For faster navigation, this Iframe is preloading the Wikiwand page for Iridosornis.


Golden-crowned tanager (I. rufivertex)
Scientific classification Edit this classification
Domain: Eukaryota
Kingdom: Animalia
Phylum: Chordata
Class: Aves
Order: Passeriformes
Family: Thraupidae
Genus: Iridosornis
Lesson, 1844
Type species
Arremon rufivertex

See text

Iridosornis is a genus of Neotropical birds in the tanager family Thraupidae

These birds live in the Andes mostly at high altitudes. Their plumage is mainly blue and all of them have contrasting patches of yellow.[1]

Taxonomy and species list

The genus Iridosornis was introduced in 1844 by the French naturalist René Lesson with the golden-crowned tanager as the type species.[2][3] The name combines the Ancient Greek iris meaning "rainbow" with ornis meaning "bird".[4] A molecular phylogenetic study published in 2014 found that this genus had a sister relationship to the vermilion tanager which is placed in its own monospecific genus Calochaetes.[5]

The genus contains five species:[6]

Image Scientific name Common Name Distribution
Iridosornis porphyrocephalus Purplish-mantled tanager Colombia and Ecuador
Iridosornis analis Yellow-throated tanager Colombia, Ecuador, and Peru
Iridosornis jelskii Golden-collared tanager Bolivia and Peru
Iridosornis rufivertex Golden-crowned tanager Colombia, Ecuador, Peru, and Venezuela
Iridosornis reinhardti Yellow-scarfed tanager Peru


  1. ^ Ridgely, Robert S.; Tudor, Guy (2009). Birds of South America: Passerines. Helm Field Guides. London: Christopher Helm. p. 605. ISBN 978-1-408-11342-4.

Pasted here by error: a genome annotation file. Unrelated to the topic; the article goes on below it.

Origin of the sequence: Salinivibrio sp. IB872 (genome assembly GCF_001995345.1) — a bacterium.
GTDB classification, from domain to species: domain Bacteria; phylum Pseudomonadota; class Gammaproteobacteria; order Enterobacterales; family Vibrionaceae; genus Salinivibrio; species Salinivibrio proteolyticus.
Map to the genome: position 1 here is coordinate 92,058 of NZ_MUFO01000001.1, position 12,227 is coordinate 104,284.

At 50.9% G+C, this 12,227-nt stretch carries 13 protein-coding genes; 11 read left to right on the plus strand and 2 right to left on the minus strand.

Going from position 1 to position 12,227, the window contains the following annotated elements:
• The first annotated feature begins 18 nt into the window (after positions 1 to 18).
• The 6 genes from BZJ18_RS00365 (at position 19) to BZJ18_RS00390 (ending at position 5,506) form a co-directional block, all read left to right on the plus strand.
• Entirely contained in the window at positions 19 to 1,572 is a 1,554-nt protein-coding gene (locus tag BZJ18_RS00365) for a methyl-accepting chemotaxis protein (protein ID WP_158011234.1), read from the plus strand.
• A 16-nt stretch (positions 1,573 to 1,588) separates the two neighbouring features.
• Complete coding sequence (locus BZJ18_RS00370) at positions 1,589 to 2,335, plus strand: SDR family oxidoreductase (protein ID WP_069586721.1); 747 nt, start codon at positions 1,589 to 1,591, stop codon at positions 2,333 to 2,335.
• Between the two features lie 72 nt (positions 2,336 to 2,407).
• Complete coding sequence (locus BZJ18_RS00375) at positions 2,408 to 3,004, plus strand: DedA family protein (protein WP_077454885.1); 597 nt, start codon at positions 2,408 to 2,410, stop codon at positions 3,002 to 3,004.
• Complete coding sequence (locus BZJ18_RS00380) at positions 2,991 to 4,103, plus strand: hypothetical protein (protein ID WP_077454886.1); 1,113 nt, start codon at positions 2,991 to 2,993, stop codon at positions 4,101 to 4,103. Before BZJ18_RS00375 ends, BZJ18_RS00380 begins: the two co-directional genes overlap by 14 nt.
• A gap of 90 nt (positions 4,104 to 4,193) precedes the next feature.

2. ^ Lesson, René (1844). "Catalogue des oiseaux nouveaux ou peu connus de la collection Abeillé". L'Echo du Monde Savant (in French). Part 2. Col. 80.
  3. ^ Paynter, Raymond A. Jr, ed. (1970). Check-List of Birds of the World. Vol. 13. Cambridge, Massachusetts: Museum of Comparative Zoology. p. 336.
  4. ^ Jobling, James A. (2010). The Helm Dictionary of Scientific Bird Names. London: Christopher Helm. p. 207. ISBN 978-1-4081-2501-4.
  5. ^ Burns, K.J.; Shultz, A.J.; Title, P.O.; Mason, N.A.; Barker, F.K.; Klicka, J.; Lanyon, S.M.; Lovette, I.J. (2014). "Phylogenetics and diversification of tanagers (Passeriformes: Thraupidae), the largest radiation of Neotropical songbirds". Molecular Phylogenetics and Evolution. 75: 41–77. doi:10.1016/j.ympev.2014.02.006. PMID 24583021.
  6. ^ Gill, Frank; Donsker, David; Rasmussen, Pamela, eds. (July 2020). "Tanagers and allies". IOC World Bird List Version 10.2. International Ornithologists' Union. Retrieved 3 November 2020.
{{bottomLinkPreText}} {{bottomLinkText}}
Listen to this article

This browser is not supported by Wikiwand :(
Wikiwand requires a browser with modern capabilities in order to provide you with the best reading experience.
Please download and use one of the following browsers:

This article was just edited, click to reload
This article has been deleted on Wikipedia (Why?)

Back to homepage

Please click Add in the dialog above
Please click Allow in the top-left corner,
then click Install Now in the dialog
Please click Open in the download dialog,
then click Install
Please click the "Downloads" icon in the Safari toolbar, open the first download in the list,
then click Install

Install Wikiwand

Install on Chrome Install on Firefox
Don't forget to rate us

Tell your friends about Wikiwand!

Gmail Facebook Twitter Link

Enjoying Wikiwand?

Tell your friends and spread the love:
Share on Gmail Share on Facebook Share on Twitter Share on Buffer

Our magic isn't perfect

You can help our automatic cover photo selection by reporting an unsuitable photo.

This photo is visually disturbing This photo is not a good choice

Thank you for helping!

Your input will affect cover photo selection, along with input from other users.


Get ready for Wikiwand 2.0 🎉! the new version arrives on September 1st! Don't want to wait?